More curious than right-wingers’ anti-immigration, anti-same-sex marriage complaints about the Republican National Committee report was the grousing that it wasn’t addressing the economic message of the party — or maybe it was and was watering down conservatism or maybe not watering it down enough.

Reince Priebus
Reince Priebus in January 2011, after winning election as Republican National Committee chairman (Pablo Martinez Monsivais/Associated Press)

As to the first set of complaints on immigration and marriage, there are segments in the party that will forever inveigh against appealing to all Americans. There are those who refuse to wake up to reality (11 million illegal immigrants here and overwhelming public support for gay marriage). Fortunately, skilled and popular conservative pols can ignore them, as Sens. Rand Paul (R-Ky.), Rob Portman (R-Ohio) and Marco Rubio (R-Fla.) have all done.

Regarding the economic complaints, I don’t think the critics have looked carefully enough at the report or at their own conservative superstars. What the RNC did was to parrot and summarize the most successful conservative messengers.

Consider a phrase like “to be successful, we have to be optimistic, we have to be relevant, and most important we have to be courageous.” The RNC? No, that was Wisconsin Gov. Scott Walker at CPAC, who then proceed to outline how his policies helped create jobs, keep quality teachers and cut taxes.

Let’s try this: Look at the country from the perspective of a modest-income family that would like more take-home pay, better schools and affordable health care. The RNC? No that was Rubio’s CPAC speech.

Well, then, there is this: “We’ll advance proposals aimed at producing results in areas like education, health care, innovation and job growth. Our solutions will be based on the conservative principles of self-reliance, faith in the individual, trust in family and accountability in government. Our goal is to ensure that every American has a fair shot to earn success and achieve their dreams.” The RNC? No, Rep. Eric Cantor (R-Va.) at the American Enterprise Institute.

Take this one: “We need a Republican Party that shows up on the South Side of Chicago and shouts at the top of our lungs, ‘We are the party of jobs and opportunity. The GOP is the ticket to the middle class.’” That would be Sen. Rand Paul (R-Ky.)

All of this was what the RNC latched onto and set forth in its report. There is no statements pro or con on tax-raising or budget-expanding there, but there is an appreciation for the notion that conservatism must be about people. If it is not, then it is an interesting political theory but not the basis for a national party.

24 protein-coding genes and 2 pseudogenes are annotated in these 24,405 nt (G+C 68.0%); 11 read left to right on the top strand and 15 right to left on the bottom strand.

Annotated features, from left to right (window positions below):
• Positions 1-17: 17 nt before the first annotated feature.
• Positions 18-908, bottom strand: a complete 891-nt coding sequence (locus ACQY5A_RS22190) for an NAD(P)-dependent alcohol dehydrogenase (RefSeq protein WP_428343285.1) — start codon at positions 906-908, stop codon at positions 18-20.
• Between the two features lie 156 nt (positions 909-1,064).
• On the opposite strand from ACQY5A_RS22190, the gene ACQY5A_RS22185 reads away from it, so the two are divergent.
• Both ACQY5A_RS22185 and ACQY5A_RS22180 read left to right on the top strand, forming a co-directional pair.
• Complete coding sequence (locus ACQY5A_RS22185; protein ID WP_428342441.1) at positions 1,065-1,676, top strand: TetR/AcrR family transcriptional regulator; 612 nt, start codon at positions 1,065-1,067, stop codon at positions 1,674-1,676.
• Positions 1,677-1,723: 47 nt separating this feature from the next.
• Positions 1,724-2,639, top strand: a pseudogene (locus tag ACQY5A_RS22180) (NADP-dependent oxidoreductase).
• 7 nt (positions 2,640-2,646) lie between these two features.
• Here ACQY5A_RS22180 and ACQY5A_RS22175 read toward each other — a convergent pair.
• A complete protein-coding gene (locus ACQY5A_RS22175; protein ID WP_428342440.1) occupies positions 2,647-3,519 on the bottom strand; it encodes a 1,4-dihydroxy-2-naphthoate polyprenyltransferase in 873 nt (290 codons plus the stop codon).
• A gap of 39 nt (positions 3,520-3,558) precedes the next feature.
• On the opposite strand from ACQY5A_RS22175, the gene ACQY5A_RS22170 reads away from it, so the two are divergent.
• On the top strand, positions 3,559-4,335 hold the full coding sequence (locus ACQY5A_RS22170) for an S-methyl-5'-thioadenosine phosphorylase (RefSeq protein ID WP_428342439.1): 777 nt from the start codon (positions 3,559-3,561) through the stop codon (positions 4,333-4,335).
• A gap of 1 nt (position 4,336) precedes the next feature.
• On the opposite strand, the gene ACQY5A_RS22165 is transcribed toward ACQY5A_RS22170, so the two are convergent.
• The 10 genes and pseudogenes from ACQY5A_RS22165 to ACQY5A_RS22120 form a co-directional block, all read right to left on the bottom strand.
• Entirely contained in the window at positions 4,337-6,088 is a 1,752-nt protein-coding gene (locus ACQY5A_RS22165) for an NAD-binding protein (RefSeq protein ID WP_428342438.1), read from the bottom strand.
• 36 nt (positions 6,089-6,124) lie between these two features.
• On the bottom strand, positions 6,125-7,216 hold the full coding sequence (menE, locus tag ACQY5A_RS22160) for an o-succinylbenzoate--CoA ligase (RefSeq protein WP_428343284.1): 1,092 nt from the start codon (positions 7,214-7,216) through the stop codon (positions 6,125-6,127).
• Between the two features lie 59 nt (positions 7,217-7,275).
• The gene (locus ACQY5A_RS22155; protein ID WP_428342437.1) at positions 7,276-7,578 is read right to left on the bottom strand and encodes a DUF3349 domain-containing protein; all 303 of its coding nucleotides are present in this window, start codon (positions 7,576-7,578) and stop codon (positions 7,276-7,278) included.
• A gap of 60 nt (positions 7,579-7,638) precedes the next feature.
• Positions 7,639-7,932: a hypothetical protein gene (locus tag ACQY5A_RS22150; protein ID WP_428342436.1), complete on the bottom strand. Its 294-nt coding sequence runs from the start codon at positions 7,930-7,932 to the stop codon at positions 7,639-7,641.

Take this:

Our job as Republicans is to champion private growth so people will not turn to the government in the first place. But we must make sure that the government works for those truly in need, helping them so they can quickly get back on their feet. We should be driven by reform, eliminating, and fixing what is broken, while making sure the government’s safety net is a trampoline, not a trap.

Rep. Paul Ryan (R-Wis.)? No, that is the RNC report.

Candidates can formulate whatever economic policies they please (the report does not comment on tax rates or percent of GDP devoted to government or any other specifics on economic policy), but if they want to win in other than off-year elections when the electorate is at its widest, they must make the case that their brand of conservatism (different from government per se) is of benefit. If not, why put conservatives in office?

As the report notes, its formula is precisely what governors already do, why Republicans get elected and why so many state legislatures have GOP majorities. Do the complainers not like the results of those 30 governors? Or the electoral victories they bring?

In recapping the RNC proposals, free-market advocate and American Enterprise Institute Jim Pethokoukis writes: “Shorter: Numbers are important, but the party needs to tell compelling stories — like how education reform is about helping kids, not smashing unions — built around a new agenda of improving education, increasing social mobility, lowering the cost of living, and fighting crony capitalism. A push for faster economic growth (and an entrepreneurial agenda) is a necessary element here, but not sufficient.”

If you prefer, take the RNC report as a plea for no-more-Romneys. Mitt Romney was mocked as robotic, was rabidly anti-immigration reform and anti-gay marriage, wrote off large parts of the electorate, refused to take on Wall Street and spoke in catchphrases. To one degree or another, each of these characteristics is criticized in the report. In addition, almost all of the polling, data collection, ad buying and mechanical items listed in the report relate to failures of the Romney team. At the very least, the report is an excellent recap of all the possible reasons he lost. The GOP will make mistakes in the future, but the report is a sensible attempt to stop making the same ones over and over.

I must admit I am stumped by some of the punditry on this. Maybe they didn’t actually read the report. Or maybe their job is to be eternally critical of everything from anyone with political experience or know-how. Perhaps they have fallen into perpetual victimhood, where everyone in any position of authority is out to sell them down the river. I don’t know, but these voices on the right aren’t making a lot of sense.

Jennifer Rubin writes the Right Turn blog for The Post, offering reported opinion from a conservative perspective.